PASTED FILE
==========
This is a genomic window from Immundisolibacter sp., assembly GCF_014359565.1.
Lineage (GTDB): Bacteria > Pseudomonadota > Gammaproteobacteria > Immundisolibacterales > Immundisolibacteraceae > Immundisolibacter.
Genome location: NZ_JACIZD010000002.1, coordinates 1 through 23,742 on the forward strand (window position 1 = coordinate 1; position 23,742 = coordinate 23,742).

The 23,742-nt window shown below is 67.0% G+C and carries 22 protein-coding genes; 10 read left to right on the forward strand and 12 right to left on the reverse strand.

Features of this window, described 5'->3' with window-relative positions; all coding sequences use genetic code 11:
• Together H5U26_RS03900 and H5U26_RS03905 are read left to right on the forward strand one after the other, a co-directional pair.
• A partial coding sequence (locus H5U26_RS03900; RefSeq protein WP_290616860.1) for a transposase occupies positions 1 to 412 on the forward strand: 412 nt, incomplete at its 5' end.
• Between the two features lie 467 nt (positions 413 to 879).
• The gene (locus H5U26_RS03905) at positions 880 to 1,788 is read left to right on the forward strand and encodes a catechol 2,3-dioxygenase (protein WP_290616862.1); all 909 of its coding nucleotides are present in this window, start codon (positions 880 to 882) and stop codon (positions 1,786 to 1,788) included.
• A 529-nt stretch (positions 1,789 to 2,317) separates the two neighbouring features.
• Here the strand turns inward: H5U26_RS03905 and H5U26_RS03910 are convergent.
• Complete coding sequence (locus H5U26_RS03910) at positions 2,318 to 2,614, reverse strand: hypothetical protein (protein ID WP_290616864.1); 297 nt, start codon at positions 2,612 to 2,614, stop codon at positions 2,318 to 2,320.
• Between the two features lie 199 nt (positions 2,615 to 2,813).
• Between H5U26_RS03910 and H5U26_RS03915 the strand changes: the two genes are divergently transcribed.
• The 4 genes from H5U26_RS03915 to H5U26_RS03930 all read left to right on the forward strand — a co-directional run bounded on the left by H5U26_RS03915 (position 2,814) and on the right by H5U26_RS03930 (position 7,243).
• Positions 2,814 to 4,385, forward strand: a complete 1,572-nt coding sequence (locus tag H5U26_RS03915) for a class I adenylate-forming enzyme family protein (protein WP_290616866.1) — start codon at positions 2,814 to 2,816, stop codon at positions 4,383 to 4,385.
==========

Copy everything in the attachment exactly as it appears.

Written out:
This is a genomic window from Immundisolibacter sp., assembly GCF_014359565.1.
Lineage (GTDB): Bacteria > Pseudomonadota > Gammaproteobacteria > Immundisolibacterales > Immundisolibacteraceae > Immundisolibacter.
Genome location: NZ_JACIZD010000002.1, coordinates 1 through 23,742 on the forward strand (window position 1 = coordinate 1; position 23,742 = coordinate 23,742).

The 23,742-nt window shown below is 67.0% G+C and carries 22 protein-coding genes; 10 read left to right on the forward strand and 12 right to left on the reverse strand.

Features of this window, described 5'->3' with window-relative positions; all coding sequences use genetic code 11:
• Together H5U26_RS03900 and H5U26_RS03905 are read left to right on the forward strand one after the other, a co-directional pair.
• A partial coding sequence (locus H5U26_RS03900; RefSeq protein WP_290616860.1) for a transposase occupies positions 1 to 412 on the forward strand: 412 nt, incomplete at its 5' end.
• Between the two features lie 467 nt (positions 413 to 879).
• The gene (locus H5U26_RS03905) at positions 880 to 1,788 is read left to right on the forward strand and encodes a catechol 2,3-dioxygenase (protein WP_290616862.1); all 909 of its coding nucleotides are present in this window, start codon (positions 880 to 882) and stop codon (positions 1,786 to 1,788) included.
• A 529-nt stretch (positions 1,789 to 2,317) separates the two neighbouring features.
• Here the strand turns inward: H5U26_RS03905 and H5U26_RS03910 are convergent.
• Complete coding sequence (locus H5U26_RS03910) at positions 2,318 to 2,614, reverse strand: hypothetical protein (protein ID WP_290616864.1); 297 nt, start codon at positions 2,612 to 2,614, stop codon at positions 2,318 to 2,320.
• Between the two features lie 199 nt (positions 2,615 to 2,813).
• Between H5U26_RS03910 and H5U26_RS03915 the strand changes: the two genes are divergently transcribed.
• The 4 genes from H5U26_RS03915 to H5U26_RS03930 all read left to right on the forward strand — a co-directional run bounded on the left by H5U26_RS03915 (position 2,814) and on the right by H5U26_RS03930 (position 7,243).
• Positions 2,814 to 4,385, forward strand: a complete 1,572-nt coding sequence (locus tag H5U26_RS03915) for a class I adenylate-forming enzyme family protein (protein WP_290616866.1) — start codon at positions 2,814 to 2,816, stop codon at positions 4,383 to 4,385.